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Poplin Elementary students learn robotics during summer camp

Karlee Schmidt, 10, a rising fifth grader, cheers on her Robotics Team’s robot built during a recent four-day summer camp at Poplin Elementary. Also pictured, from left, are Reese McManus, 9, a rising fourth grader; Bill Kent, vice president of development of CyberKids Robotics; and Jacob Esposito, 10, a rising fifth grader.

A group of elementary students at Poplin Elementary got some real cyber experience during a recent summer camp that could pay off in career choices in the future.

During the four-day camp, students worked in teams to design and build a robot. They also had to write a computer program to make the robot travel a predetermined course laid out on a mat on the floor.

CyberKids Robotics, a non-profit education company, provided the computers, software and robotics equipment needed. The CyberKids’ staff worked with students, even helping to prepare them in the event they compete in local, state and national robotics competitions.

Bill Kent, vice president of development of CyberKids Robotics, said the purpose of the organization is to spread STEM (Science, Technology, Engineering and Math) education across North Carolina. “They have to accomplish their goals in a team environment and they have to rely on the rest of their team.”

Poplin is the first elementary school to have a Robotics Team, said school principal Stephanie McManus, adding that the experience is an excellent educational tool.

“Students have the opportunity to explore science, engineering, math, concepts, skills and techniques,” McManus said. “And they learn to work together, problem solve together, build teams together and explore together so they can be better prepared as students to solve problems. These are lifelong skills that will help them as a student and future employee for our community.”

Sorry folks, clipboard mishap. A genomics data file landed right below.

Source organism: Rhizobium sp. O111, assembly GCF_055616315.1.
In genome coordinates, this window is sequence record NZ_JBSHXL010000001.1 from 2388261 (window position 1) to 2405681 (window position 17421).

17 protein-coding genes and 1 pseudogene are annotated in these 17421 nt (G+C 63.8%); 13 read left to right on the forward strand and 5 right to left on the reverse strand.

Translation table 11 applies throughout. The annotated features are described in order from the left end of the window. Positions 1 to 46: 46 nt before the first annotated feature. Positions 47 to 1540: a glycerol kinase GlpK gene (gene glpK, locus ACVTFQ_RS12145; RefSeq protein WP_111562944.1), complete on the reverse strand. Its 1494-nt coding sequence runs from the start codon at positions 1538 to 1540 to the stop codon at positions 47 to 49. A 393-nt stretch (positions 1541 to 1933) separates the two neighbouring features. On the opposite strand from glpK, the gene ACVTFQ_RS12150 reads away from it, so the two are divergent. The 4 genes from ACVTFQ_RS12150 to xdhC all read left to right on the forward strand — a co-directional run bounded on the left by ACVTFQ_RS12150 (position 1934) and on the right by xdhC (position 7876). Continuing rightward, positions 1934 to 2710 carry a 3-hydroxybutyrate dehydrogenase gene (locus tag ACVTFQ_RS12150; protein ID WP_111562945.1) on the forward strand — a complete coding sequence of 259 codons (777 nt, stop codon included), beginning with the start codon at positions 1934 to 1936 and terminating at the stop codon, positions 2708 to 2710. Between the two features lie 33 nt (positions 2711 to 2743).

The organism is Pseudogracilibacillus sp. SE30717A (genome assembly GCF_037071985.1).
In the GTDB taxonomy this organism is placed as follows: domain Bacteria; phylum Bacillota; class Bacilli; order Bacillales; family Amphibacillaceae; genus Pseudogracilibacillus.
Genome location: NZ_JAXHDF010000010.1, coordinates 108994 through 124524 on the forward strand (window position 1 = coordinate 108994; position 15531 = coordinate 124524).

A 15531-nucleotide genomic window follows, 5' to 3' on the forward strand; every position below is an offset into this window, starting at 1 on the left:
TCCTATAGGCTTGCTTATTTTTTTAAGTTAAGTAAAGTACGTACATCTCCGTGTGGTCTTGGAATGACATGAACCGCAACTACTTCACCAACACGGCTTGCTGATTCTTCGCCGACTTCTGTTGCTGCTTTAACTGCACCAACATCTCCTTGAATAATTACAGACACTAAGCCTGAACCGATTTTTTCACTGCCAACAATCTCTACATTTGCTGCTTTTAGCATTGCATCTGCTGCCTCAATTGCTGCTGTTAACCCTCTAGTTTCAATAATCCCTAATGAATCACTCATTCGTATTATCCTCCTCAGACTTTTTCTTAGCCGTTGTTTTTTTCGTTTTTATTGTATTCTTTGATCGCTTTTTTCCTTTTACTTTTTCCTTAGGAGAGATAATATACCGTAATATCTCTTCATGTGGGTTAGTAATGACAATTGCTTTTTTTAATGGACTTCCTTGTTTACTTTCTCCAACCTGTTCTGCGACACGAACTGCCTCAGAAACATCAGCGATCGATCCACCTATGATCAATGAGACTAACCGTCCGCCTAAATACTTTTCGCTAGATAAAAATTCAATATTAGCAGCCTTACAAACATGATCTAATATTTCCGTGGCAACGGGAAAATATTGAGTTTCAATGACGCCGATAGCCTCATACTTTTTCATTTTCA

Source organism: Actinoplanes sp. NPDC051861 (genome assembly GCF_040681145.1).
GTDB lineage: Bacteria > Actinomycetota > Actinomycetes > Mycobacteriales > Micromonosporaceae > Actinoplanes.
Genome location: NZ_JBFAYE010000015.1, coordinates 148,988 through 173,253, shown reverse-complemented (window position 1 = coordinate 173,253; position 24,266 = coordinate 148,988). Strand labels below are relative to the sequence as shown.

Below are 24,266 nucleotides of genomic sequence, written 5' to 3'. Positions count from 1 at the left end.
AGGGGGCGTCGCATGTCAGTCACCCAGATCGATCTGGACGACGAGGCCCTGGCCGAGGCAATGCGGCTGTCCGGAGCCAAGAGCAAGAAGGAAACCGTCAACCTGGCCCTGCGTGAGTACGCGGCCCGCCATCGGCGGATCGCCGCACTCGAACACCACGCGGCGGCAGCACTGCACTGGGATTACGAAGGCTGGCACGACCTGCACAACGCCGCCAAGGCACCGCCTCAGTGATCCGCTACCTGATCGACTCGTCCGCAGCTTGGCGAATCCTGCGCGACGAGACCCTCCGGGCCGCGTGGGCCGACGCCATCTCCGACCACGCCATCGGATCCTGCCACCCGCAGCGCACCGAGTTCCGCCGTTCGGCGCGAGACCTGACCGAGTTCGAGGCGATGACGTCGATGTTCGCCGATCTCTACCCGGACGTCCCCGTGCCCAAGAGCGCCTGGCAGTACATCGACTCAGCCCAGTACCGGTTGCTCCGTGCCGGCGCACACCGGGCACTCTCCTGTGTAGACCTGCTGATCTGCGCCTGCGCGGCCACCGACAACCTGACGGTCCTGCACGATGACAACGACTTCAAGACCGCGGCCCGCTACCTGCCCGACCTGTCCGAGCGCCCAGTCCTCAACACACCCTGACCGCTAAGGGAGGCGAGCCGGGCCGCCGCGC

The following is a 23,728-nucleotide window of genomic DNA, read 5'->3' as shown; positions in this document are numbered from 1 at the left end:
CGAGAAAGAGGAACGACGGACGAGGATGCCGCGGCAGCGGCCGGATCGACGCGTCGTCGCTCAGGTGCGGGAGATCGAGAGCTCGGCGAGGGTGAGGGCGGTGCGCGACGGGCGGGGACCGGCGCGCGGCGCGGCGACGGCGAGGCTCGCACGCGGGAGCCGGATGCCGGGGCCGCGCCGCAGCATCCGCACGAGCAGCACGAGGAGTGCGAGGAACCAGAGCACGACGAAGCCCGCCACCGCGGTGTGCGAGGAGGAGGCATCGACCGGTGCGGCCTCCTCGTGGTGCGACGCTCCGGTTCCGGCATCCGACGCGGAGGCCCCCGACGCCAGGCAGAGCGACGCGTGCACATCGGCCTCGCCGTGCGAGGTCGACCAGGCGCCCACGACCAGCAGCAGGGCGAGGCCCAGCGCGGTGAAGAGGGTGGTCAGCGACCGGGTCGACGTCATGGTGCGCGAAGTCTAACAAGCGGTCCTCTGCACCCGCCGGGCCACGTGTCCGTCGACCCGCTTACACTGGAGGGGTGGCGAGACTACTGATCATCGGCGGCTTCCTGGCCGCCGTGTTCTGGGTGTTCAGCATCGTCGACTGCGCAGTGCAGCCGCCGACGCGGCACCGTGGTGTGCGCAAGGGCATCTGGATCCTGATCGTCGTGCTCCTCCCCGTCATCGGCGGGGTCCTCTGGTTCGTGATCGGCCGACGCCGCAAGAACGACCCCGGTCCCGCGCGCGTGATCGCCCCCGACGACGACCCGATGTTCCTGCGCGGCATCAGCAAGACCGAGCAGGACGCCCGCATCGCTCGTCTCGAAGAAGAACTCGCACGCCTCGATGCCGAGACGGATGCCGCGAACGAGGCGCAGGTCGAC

Karlee Schmidt, 10, a rising fifth grader, said she enjoyed how much the camp challenged her mind. “This camp is a great way to learn engineering and technology,” she said. “It’s also a great way to get your brain moving and to help you think harder.”

“It’s also fun,” added Reece McManus, 9, a rising fourth grader. “I enjoyed building the robots and then watching them go around the track. We programmed them on the computer and then downloaded that into the robot. Sometimes it was really funny, because it would run off-course and into a tree or off the mat.”

McManus said there are other robotics teams in the school system, all among UCPS middle school students.
 

Written by: Deb Coates Bledsoe, UCPS Communications Coordinator
Posted: Aug 17, 2010 by Deb Coates Bledsoe

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